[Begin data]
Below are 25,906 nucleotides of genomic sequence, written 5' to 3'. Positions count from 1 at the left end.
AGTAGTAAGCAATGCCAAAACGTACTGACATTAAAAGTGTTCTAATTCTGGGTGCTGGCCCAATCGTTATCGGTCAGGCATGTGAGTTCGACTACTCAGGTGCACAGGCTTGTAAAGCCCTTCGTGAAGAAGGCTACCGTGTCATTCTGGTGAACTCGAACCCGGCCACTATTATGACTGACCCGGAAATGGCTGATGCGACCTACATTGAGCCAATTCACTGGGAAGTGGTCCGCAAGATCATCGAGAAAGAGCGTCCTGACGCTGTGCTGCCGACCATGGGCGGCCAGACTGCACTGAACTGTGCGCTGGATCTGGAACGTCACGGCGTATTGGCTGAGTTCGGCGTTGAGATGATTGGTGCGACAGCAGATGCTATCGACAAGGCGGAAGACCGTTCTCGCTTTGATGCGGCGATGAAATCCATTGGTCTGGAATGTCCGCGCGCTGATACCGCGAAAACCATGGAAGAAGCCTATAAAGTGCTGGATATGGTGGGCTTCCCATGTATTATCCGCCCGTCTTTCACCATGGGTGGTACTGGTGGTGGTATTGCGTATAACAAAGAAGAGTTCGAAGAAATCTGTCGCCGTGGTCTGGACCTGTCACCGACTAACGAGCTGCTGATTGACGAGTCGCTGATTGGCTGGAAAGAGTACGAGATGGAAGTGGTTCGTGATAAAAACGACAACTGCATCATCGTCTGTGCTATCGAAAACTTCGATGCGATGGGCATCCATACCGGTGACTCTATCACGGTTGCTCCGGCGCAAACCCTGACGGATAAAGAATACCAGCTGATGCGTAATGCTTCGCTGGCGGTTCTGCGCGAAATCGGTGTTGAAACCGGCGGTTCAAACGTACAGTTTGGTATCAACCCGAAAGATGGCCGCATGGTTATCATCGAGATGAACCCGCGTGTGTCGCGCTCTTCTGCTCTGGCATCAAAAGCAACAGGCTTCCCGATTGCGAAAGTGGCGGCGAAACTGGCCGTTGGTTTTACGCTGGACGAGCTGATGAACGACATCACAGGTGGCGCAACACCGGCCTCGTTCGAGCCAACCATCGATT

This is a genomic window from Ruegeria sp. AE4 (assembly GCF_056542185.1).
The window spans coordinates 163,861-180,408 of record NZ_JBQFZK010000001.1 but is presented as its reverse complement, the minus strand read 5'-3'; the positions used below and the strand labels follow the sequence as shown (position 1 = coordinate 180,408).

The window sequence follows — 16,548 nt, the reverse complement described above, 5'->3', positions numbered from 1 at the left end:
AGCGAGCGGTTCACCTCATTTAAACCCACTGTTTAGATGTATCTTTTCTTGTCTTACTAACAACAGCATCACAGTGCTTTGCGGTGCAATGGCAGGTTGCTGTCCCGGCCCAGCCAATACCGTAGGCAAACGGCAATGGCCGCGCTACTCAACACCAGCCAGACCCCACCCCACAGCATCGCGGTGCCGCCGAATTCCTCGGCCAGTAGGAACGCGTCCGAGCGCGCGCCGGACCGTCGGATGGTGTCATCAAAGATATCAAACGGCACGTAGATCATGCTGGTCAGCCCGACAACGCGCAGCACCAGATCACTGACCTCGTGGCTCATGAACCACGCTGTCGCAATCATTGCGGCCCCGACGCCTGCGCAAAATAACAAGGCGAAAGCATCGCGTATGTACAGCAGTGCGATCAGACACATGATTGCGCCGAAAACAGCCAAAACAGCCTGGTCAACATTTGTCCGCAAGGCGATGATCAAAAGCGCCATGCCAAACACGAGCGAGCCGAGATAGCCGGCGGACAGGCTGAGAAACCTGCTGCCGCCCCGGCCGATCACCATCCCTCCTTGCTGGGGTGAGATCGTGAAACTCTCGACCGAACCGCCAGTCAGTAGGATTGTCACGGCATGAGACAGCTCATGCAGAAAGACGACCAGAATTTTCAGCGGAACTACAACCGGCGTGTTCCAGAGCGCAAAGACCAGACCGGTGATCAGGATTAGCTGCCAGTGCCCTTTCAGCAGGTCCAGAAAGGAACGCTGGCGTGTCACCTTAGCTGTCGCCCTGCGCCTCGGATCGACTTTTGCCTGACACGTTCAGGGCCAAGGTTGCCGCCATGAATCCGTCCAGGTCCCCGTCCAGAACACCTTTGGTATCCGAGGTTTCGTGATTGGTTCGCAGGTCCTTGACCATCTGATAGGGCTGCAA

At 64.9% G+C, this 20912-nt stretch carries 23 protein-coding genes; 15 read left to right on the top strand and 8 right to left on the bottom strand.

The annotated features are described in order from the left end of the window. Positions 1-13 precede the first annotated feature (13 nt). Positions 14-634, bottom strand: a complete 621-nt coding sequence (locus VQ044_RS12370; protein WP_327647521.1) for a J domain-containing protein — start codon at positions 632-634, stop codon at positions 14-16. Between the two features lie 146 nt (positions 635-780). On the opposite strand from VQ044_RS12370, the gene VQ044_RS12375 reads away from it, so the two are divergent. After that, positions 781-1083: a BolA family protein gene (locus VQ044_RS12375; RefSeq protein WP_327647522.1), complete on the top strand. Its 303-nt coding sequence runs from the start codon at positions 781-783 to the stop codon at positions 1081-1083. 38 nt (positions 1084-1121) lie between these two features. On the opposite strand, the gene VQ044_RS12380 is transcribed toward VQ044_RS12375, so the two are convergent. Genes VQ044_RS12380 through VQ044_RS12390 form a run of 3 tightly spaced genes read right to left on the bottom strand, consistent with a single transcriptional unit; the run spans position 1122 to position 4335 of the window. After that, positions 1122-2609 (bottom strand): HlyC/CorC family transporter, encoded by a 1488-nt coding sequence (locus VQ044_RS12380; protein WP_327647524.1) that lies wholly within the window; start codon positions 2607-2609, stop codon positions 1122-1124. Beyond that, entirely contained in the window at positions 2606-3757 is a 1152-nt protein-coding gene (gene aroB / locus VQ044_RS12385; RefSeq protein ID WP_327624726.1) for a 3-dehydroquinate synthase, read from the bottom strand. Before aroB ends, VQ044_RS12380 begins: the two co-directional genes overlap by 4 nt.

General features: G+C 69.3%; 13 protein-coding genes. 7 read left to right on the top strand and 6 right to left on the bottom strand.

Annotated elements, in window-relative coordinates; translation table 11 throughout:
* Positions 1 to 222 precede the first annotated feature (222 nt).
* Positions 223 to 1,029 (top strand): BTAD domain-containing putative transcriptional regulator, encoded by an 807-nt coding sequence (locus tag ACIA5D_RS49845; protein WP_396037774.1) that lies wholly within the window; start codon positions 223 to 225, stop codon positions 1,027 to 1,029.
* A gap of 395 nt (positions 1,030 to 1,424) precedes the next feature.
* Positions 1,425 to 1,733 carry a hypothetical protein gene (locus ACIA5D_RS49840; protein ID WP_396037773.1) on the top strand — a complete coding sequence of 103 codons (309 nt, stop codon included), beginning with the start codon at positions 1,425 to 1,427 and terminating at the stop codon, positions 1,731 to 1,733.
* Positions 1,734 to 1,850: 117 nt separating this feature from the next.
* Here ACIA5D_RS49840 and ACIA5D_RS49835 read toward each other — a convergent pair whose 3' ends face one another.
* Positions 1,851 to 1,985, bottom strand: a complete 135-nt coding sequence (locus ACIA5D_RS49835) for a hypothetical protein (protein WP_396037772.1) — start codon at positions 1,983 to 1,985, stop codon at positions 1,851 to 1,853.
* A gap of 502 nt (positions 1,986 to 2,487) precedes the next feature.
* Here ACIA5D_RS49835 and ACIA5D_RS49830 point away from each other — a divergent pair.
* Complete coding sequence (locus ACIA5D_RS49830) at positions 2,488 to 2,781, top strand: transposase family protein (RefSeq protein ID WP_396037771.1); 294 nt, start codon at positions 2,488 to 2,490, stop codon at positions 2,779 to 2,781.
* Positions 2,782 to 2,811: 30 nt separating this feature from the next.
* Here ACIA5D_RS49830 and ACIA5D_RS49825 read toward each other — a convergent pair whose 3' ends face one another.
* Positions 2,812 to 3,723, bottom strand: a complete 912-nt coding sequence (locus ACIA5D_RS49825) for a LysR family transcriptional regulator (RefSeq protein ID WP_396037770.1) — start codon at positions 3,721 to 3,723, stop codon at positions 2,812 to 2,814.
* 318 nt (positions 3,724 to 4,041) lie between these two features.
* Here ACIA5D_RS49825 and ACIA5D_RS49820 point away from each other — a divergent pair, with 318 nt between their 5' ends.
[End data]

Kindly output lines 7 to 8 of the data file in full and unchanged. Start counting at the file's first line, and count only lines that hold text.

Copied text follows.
At 64.9% G+C, this 20912-nt stretch carries 23 protein-coding genes; 15 read left to right on the top strand and 8 right to left on the bottom strand.

The annotated features are described in order from the left end of the window. Positions 1-13 precede the first annotated feature (13 nt). Positions 14-634, bottom strand: a complete 621-nt coding sequence (locus VQ044_RS12370; protein WP_327647521.1) for a J domain-containing protein — start codon at positions 632-634, stop codon at positions 14-16. Between the two features lie 146 nt (positions 635-780). On the opposite strand from VQ044_RS12370, the gene VQ044_RS12375 reads away from it, so the two are divergent. After that, positions 781-1083: a BolA family protein gene (locus VQ044_RS12375; RefSeq protein WP_327647522.1), complete on the top strand. Its 303-nt coding sequence runs from the start codon at positions 781-783 to the stop codon at positions 1081-1083. 38 nt (positions 1084-1121) lie between these two features. On the opposite strand, the gene VQ044_RS12380 is transcribed toward VQ044_RS12375, so the two are convergent. Genes VQ044_RS12380 through VQ044_RS12390 form a run of 3 tightly spaced genes read right to left on the bottom strand, consistent with a single transcriptional unit; the run spans position 1122 to position 4335 of the window. After that, positions 1122-2609 (bottom strand): HlyC/CorC family transporter, encoded by a 1488-nt coding sequence (locus VQ044_RS12380; protein WP_327647524.1) that lies wholly within the window; start codon positions 2607-2609, stop codon positions 1122-1124. Beyond that, entirely contained in the window at positions 2606-3757 is a 1152-nt protein-coding gene (gene aroB / locus VQ044_RS12385; RefSeq protein ID WP_327624726.1) for a 3-dehydroquinate synthase, read from the bottom strand. Before aroB ends, VQ044_RS12380 begins: the two co-directional genes overlap by 4 nt.